After 40 years in the restaurant business in Westhampton Beach, Starr Boggs is ready to hang up his chef’s hat. His eponymous restaurant—both the business and the building—is for sale for $3.75 million.
Boggs himself has been making masterful meals in Westhampton kitchens since 1981, combining American, Italian and Mediterranean influences. The Starr Boggs restaurant, known for its local fish specialties, dry-aged prime beef and an extensive wine list, had a presence across four different locations every summer since 1985—with one exception in 2003—and it may be best known for was Monday night lobster bake, a Westhampton tradition that drew crowds of around 200 for the outdoor meal.
“I’ve done 40 years here in the Hamptons and it’s hard. I think about not being involved in the restaurants…. it’s always been my passion,” he says, noting he will turn 70 this coming year.
“It’s a tough business, and I love it and I love serving the people. I still have customers from 40 years ago,” but after “the most trying summer”—his 39th season came during the COVID-19 pandemic—he is ready to retire. “I have to say. I had a staff that stepped-up to the plate and did beautifully.”
Mike Carroll of Marketplace Realty in Westhampton has the listing at 6 Parlato Drive, located behind Main Street.
Boggs came to Westhampton by way of Nantucket in 1981. Susan McAllister owned The Inn at Quogue and needed a new chef. “She flew me down here, like her and like Long Island, it reminded me of where I grew up on the Eastern Shore of Virginia,” he recalls. And he stayed. After one season, he and McAllister went over to the Patio for lunch, and when they found out it was available, they leased it and later bought it, running two restaurants for a time.
All these years later, he still credits her with giving him his start. “I came here with less than almost pocket change in my pocket, no automobile, a sail bag and that was about it.”
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In 1985, they sold both restaurants and he used the proceeds for start-up money for the first Starr Boggs, which he opened on Sunset Avenue, where Tony’s Asian Fusion is now located. The 40-seat restaurant “was considered a Manhattan restaurant. There was a waiting list for months there,” Boggs recalls, adding that it received four-star ratings from both The New York Times and Newsday.
He later brought Starr Boggs to the ocean, opening at the Old Dune Deck Hotel on Dune Road, which he leased for 12 years. During that time, he also opened Starr Boggs at Hampton Square, which was open year-round across the street from the village lawn on Beach Road, at the old Howell House. He sold in 1996, then gave up the space at the beach in 2002.
A year later, he found the space at 6 Parlato Drive, a .36-acre property. With a real estate partner, Leonard Riggio, the founder of Barnes & Noble who has a home in Bridgehampton, they opened after a year of renovation. Riggio and Boggs have been friends for over 30 years, when they both lived in Quogue.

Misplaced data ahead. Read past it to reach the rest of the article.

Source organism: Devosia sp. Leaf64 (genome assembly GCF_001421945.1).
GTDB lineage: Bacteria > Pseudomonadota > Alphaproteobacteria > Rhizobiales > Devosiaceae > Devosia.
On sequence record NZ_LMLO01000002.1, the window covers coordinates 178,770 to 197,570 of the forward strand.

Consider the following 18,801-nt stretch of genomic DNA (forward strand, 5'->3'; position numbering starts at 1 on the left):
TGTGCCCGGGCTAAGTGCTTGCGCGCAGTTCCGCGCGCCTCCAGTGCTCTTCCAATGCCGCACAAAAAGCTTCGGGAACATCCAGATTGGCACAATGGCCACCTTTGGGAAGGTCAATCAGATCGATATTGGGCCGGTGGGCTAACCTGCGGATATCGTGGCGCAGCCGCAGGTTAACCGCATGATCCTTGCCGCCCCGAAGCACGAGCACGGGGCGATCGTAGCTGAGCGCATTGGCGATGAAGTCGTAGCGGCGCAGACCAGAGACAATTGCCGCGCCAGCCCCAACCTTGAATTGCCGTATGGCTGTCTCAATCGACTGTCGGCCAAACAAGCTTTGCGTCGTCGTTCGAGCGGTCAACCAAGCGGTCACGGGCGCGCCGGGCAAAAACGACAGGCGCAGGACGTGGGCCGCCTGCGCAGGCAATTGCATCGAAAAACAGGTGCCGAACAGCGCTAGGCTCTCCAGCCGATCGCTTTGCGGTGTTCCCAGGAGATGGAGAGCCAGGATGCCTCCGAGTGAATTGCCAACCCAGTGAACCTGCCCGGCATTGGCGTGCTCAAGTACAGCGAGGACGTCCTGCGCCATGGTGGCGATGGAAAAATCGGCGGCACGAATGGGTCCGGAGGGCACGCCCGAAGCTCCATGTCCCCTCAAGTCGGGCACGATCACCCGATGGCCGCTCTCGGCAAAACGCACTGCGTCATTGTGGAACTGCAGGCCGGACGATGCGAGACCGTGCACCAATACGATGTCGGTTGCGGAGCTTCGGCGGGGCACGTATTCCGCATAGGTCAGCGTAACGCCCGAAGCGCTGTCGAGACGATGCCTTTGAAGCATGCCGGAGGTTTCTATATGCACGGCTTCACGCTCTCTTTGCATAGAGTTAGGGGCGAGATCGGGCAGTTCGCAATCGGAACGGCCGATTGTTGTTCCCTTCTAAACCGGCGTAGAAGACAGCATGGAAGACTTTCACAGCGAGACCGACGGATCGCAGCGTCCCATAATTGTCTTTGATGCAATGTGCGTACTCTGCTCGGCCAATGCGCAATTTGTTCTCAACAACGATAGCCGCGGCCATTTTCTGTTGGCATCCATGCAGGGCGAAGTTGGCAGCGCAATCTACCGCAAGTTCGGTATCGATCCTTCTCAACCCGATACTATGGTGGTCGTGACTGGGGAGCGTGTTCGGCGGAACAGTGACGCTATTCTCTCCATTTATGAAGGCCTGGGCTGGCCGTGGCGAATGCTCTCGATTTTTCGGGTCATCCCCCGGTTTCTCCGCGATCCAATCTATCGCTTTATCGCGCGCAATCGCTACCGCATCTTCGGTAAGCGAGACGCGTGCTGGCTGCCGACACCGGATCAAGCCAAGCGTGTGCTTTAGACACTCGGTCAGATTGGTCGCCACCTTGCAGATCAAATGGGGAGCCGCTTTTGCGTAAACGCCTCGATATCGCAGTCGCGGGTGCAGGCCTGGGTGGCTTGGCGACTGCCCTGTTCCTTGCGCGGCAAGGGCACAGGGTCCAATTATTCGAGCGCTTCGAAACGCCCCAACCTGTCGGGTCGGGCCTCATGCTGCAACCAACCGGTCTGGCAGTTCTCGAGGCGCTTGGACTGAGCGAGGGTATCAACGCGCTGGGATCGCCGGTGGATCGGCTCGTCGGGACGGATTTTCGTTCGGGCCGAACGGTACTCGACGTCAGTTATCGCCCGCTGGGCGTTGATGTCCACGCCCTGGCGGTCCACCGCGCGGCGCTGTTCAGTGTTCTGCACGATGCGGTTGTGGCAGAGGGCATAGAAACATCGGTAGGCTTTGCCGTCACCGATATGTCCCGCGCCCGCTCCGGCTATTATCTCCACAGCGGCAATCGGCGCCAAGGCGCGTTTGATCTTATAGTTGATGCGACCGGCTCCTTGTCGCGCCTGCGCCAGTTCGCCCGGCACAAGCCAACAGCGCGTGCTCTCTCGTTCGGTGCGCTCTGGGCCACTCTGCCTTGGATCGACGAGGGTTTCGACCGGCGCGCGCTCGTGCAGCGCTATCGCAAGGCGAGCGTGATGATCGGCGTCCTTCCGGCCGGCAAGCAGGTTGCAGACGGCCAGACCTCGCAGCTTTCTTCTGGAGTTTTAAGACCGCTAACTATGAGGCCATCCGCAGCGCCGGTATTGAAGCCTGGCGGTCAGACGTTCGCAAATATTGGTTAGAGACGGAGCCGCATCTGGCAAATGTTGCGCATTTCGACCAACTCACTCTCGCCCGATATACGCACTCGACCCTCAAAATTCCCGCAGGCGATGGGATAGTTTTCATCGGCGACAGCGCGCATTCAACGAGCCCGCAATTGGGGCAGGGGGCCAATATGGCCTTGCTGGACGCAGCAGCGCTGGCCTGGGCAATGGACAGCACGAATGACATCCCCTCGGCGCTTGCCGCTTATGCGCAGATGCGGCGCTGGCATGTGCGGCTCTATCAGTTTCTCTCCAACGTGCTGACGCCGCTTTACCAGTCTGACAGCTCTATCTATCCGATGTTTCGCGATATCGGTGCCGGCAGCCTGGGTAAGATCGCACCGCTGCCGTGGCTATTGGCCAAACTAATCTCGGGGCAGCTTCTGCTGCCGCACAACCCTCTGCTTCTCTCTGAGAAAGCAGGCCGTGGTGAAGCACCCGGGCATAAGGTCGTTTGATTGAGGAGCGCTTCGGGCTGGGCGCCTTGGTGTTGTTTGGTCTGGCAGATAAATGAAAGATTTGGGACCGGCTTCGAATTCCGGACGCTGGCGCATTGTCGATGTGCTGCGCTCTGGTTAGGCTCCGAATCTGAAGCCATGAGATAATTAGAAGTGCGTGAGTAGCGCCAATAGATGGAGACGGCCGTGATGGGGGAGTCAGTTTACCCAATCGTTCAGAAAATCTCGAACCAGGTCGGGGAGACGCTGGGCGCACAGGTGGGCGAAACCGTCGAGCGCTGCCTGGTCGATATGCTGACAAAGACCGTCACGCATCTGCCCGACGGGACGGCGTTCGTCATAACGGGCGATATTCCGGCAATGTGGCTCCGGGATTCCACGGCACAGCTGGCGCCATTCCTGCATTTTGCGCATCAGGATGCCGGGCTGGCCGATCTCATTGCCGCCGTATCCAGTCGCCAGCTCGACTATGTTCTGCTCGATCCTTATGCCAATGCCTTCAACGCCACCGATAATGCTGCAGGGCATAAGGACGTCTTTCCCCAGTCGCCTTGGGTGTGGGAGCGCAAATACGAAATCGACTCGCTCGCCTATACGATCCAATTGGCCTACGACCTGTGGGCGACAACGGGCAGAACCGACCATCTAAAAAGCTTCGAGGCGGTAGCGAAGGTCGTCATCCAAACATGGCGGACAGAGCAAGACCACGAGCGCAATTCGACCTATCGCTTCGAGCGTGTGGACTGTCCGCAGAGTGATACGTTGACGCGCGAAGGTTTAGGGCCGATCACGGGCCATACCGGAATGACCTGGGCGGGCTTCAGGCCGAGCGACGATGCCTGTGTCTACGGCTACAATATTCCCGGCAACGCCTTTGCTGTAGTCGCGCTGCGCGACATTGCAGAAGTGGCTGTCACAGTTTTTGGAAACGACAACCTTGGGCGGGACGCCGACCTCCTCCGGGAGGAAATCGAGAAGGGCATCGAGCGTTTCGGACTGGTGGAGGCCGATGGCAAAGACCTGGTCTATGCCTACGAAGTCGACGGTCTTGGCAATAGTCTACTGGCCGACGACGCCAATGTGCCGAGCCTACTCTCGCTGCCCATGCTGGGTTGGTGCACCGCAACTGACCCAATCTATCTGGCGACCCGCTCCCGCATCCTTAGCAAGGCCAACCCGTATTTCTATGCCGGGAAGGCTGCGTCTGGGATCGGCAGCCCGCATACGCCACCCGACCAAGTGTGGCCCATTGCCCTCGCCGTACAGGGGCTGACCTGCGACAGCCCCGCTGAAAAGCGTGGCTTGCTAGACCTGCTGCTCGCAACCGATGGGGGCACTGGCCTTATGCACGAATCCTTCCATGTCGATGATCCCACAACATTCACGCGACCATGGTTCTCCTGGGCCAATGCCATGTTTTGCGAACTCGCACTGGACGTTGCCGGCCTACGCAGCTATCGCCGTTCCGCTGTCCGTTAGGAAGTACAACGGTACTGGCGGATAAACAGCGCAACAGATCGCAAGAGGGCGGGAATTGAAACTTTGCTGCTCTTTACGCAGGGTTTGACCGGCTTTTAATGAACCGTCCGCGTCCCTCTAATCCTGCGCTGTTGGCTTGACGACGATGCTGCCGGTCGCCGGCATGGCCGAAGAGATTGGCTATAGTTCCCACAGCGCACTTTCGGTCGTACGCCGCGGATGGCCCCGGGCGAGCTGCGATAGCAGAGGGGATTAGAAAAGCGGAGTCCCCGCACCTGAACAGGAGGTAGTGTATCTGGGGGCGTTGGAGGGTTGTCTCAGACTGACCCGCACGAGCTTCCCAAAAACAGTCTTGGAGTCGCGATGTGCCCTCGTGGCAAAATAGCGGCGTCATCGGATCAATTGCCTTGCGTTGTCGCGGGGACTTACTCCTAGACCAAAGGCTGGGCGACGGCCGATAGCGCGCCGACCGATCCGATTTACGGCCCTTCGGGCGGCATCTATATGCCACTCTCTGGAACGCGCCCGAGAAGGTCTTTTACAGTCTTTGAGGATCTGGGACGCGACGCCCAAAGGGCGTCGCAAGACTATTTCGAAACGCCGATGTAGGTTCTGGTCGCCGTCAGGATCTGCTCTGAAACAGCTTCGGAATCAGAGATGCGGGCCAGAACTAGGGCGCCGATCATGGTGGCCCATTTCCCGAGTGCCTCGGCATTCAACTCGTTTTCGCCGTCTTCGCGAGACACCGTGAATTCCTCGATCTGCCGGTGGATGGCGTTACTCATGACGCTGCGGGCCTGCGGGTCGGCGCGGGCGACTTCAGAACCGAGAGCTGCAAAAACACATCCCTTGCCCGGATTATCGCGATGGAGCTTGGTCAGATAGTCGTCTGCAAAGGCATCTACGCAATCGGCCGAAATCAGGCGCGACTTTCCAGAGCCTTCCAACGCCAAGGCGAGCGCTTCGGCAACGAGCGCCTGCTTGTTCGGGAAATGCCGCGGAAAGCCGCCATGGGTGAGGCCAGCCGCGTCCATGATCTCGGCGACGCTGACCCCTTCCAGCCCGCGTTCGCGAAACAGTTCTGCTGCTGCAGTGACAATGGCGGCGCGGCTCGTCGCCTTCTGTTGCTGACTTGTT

The building, which looks more like a house with dormer windows and a front porch—in fact, it was the Parlato family home originally—has housed several restaurants over the years, from Red Fox to Westhampton Grill and two or three others, Boggs says. The village gave him a permit to double the size of the kitchen, and the restaurant is about 2,700 square feet.
“It doesn’t have the lure of the ocean and being on the beach, but it’s a great location. The restaurant is well-equipped,” Boggs says. A New England–style porch has a blue ceiling. In addition to the main dining room, there are two bars, one being outside, a private area that he calls the club room, and garden seating.
Health department approvals allow for 150 seats, but Boggs believes it could seat more closer to 200, especially if the village’s sewage project comes to fruition. There is also an office space and apartment upstairs.
This is not the first time the building and restaurant have been on the market. In 2018, it was listed for $4 million and the restauranteur say they got very close to a deal with a couple of people, but “one thing or the other happened. Then last year, I had some kids who were working for me who would like to buy the place, but their investor fell through with COVID.”
While the price has been reduced to $3.75 million, Boggs believes there are people who will see the opportunity to invest now. “I think Westhampton is hot. I’ve never seen so many people in Westhampton in the summer or this time of year.”
Though Boggs typically keeps the restaurant open April through October, it has been open year-round in the past. “I know it can work, but just as I’ve gotten older, I’ve enjoyed having some time off in Florida, but I think it’s prime now for a steady year-round business.”
Boggs has seen Westhampton develop over the years with such recent improvements as reconfiguring parking along Main Street and the addition of a storm drain system. “It looks beautiful. The leadership of the community wants Westhampton to be an active village, and I think they are doing a great job, and if they can get this sewage project through it will be great not only for business but for the environment.
Does the deal for the restaurant come with the use of his moniker? “The ambiance comes a lot from the Starr Boggs name on the front. A 40-year existence—people know when they come in, they are excited about eating there,” he says. “I would consider that. The restaurant has a good reputation… the reputation is one that I would love to see continue. The name would go with it as long as I thought the person would do the right thing.”